Editor’s note: This is the first of a two-part column.
When one looks up the word “challenged,” the definition is given as “presented with difficulties.” This word fits the subject of this study very well in that the rigors of life challenge anyone who desires to truly study the word of God.
Jobs, family, recreation, church responsibilities are all legitimate things that can push Bible study aside, if one is not careful. One must treat Bible study like any other thing he desires to do, which may mean scheduling a time to study.
Setting a definite time and place to study is a great idea. Dedicated study will draw one closer to God and help to accomplish the plea of Peter as he wrote, “But grow in the grace and knowledge of our Lord and Savior Jesus Christ…” This challenge needs to be taken seriously. God’s people, under the Law of Moses, saw times when they had forgotten the Law of Jehovah – and in doing so were led away from God and eventually led away into captivity. The northern tribes were captured by Assyria, and then a little over 130 years later the southern tribes were overthrown by Babylon.
This was a sorry time for God’s people. The prophets gave numerous warnings, but they refused to listen to God’s spokesmen. The words of those prophets serve as a warning to Christians today that the study of God’s word is important.
The challenge of finding the right time to study is only one way of understanding the challenge to study. When the Spirit directed Paul to pen the second letter to Timothy, Paul wrote, “Study to show thyself approved unto God” (2 Tim. 2:15).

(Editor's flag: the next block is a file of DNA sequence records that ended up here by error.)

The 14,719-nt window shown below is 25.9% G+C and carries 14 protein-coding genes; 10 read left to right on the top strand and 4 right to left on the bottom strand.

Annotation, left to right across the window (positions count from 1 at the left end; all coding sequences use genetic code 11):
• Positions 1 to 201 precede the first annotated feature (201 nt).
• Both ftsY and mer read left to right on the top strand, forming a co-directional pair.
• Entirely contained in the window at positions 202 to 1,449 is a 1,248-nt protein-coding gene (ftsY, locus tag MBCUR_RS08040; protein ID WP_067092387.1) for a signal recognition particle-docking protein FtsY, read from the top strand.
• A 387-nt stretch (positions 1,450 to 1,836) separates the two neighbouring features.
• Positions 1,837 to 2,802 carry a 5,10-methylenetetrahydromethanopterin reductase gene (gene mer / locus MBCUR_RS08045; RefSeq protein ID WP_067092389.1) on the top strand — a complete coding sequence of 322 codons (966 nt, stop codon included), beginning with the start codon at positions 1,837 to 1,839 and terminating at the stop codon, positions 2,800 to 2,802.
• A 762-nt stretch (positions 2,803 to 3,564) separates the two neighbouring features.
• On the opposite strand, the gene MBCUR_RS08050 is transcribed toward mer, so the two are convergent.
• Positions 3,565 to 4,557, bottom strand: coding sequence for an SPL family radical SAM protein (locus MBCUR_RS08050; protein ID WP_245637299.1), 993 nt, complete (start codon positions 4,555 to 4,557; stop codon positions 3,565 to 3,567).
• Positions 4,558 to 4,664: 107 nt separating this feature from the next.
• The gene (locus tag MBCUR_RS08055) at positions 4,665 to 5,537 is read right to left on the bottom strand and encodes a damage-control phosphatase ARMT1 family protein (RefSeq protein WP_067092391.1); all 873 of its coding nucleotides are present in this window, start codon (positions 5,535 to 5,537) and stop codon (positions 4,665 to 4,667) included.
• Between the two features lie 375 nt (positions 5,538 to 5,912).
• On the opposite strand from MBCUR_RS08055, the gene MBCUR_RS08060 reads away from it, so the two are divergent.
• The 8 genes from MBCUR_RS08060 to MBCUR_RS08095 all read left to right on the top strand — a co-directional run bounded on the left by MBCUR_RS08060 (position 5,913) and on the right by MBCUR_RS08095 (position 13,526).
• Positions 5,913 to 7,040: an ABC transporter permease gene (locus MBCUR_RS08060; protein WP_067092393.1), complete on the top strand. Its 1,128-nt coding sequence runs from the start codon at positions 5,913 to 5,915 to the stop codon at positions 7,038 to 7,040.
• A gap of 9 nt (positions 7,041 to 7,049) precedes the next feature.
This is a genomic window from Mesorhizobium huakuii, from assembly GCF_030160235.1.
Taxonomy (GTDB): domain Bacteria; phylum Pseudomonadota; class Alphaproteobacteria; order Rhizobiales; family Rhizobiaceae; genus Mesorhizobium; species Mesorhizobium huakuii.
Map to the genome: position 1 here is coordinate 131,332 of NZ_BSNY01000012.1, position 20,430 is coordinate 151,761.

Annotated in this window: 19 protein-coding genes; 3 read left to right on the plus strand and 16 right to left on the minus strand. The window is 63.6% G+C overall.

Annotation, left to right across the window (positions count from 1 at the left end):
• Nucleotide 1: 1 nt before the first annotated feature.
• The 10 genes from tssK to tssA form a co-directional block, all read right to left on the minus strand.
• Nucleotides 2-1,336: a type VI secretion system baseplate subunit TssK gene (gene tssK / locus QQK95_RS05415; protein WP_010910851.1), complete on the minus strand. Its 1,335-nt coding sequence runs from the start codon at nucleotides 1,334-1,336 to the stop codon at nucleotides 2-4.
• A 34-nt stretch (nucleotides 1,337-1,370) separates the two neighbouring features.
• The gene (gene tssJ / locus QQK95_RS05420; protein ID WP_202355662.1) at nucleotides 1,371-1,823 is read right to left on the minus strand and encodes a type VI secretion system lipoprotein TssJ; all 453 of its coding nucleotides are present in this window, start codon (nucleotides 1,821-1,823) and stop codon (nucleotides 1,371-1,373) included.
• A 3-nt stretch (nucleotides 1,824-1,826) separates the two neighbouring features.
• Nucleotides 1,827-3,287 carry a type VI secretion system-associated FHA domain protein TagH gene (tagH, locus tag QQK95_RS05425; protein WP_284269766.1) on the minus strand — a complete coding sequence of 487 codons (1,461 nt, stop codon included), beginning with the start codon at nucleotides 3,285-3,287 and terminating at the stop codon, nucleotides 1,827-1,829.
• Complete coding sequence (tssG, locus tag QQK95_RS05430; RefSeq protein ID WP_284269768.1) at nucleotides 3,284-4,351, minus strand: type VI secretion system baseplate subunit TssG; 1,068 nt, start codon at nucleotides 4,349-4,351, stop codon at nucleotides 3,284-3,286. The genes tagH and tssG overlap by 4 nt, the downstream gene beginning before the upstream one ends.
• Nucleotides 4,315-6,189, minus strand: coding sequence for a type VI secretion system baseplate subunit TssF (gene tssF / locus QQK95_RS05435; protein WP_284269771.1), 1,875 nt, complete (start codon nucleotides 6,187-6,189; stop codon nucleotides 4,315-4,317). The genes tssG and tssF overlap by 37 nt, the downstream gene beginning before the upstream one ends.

Each person must ask themselves the questions, “Am I studying daily?” “Am I approved unto God?” Knowing that God, in his great wisdom, has told man to study should cause one to want to accept the challenge.
Again, the words of Paul need to be taken personally and seriously if one is to “study to show thyself approved unto God ...” This makes it a personal thing. In the context of the passage, Paul was talking to Timothy; however, the application can be made to all who follow Christ.
On one occasion Jesus said, “He that rejecteth me, and receiveth not my words, hath one that judgeth him: the word that I have spoken, the same shall judge him in the last day” (John 12:48).
One must be aware of what the Bible teaches. If a person does not know the way to live his life, how will they be ready for the day of judgment? The individual’s destiny will not depend on how much their ancestors knew about the Bible, or how much a spouse knows. Each person will be judged based on their life (II Cor. 5:10).
The passage continues: “... a workman that needeth not to be ashamed...” Anyone who is a follower of God ought to know that he is to be a workman.
When thinking of being a workman, the words of Jesus come to mind: “The harvest truly is plenteous, but the labourers are few; Pray ye therefore the Lord of the harvest, that he will send forth labourers into his harvest (Matt. 9:37).
Christians are to teach and baptize others. If the entire world would follow God’s plan for man’s salvation and then live for Christ each day, the world would be a much better place.
The second part, “that needed not to be ashamed,” means that one is a dedicated worker, a true student of the word. It also means they seek to grow and to teach others; they then can know that they have no reason to blush for they have done their best.
Next week we will continue our thoughts on being “challenged to study the word of God.”